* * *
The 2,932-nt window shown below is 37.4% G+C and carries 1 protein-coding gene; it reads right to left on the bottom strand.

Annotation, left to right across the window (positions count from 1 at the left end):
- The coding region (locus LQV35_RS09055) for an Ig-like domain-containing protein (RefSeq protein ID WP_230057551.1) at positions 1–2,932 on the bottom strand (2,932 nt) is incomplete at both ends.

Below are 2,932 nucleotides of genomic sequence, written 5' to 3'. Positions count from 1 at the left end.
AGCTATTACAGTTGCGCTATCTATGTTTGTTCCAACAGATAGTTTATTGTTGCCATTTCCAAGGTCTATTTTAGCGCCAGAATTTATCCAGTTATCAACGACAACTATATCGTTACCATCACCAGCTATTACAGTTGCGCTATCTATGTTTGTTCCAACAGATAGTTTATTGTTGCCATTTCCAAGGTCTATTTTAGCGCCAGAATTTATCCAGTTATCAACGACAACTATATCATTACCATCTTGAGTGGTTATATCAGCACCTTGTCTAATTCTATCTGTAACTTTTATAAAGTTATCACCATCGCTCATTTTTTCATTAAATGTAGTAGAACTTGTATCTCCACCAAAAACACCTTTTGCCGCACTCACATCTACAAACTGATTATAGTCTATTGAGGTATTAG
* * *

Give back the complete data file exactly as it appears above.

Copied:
The 2,932-nt window shown below is 37.4% G+C and carries 1 protein-coding gene; it reads right to left on the bottom strand.

Annotation, left to right across the window (positions count from 1 at the left end):
- The coding region (locus LQV35_RS09055) for an Ig-like domain-containing protein (RefSeq protein ID WP_230057551.1) at positions 1–2,932 on the bottom strand (2,932 nt) is incomplete at both ends.

Below are 2,932 nucleotides of genomic sequence, written 5' to 3'. Positions count from 1 at the left end.
AGCTATTACAGTTGCGCTATCTATGTTTGTTCCAACAGATAGTTTATTGTTGCCATTTCCAAGGTCTATTTTAGCGCCAGAATTTATCCAGTTATCAACGACAACTATATCGTTACCATCACCAGCTATTACAGTTGCGCTATCTATGTTTGTTCCAACAGATAGTTTATTGTTGCCATTTCCAAGGTCTATTTTAGCGCCAGAATTTATCCAGTTATCAACGACAACTATATCATTACCATCTTGAGTGGTTATATCAGCACCTTGTCTAATTCTATCTGTAACTTTTATAAAGTTATCACCATCGCTCATTTTTTCATTAAATGTAGTAGAACTTGTATCTCCACCAAAAACACCTTTTGCCGCACTCACATCTACAAACTGATTATAGTCTATTGAGGTATTAG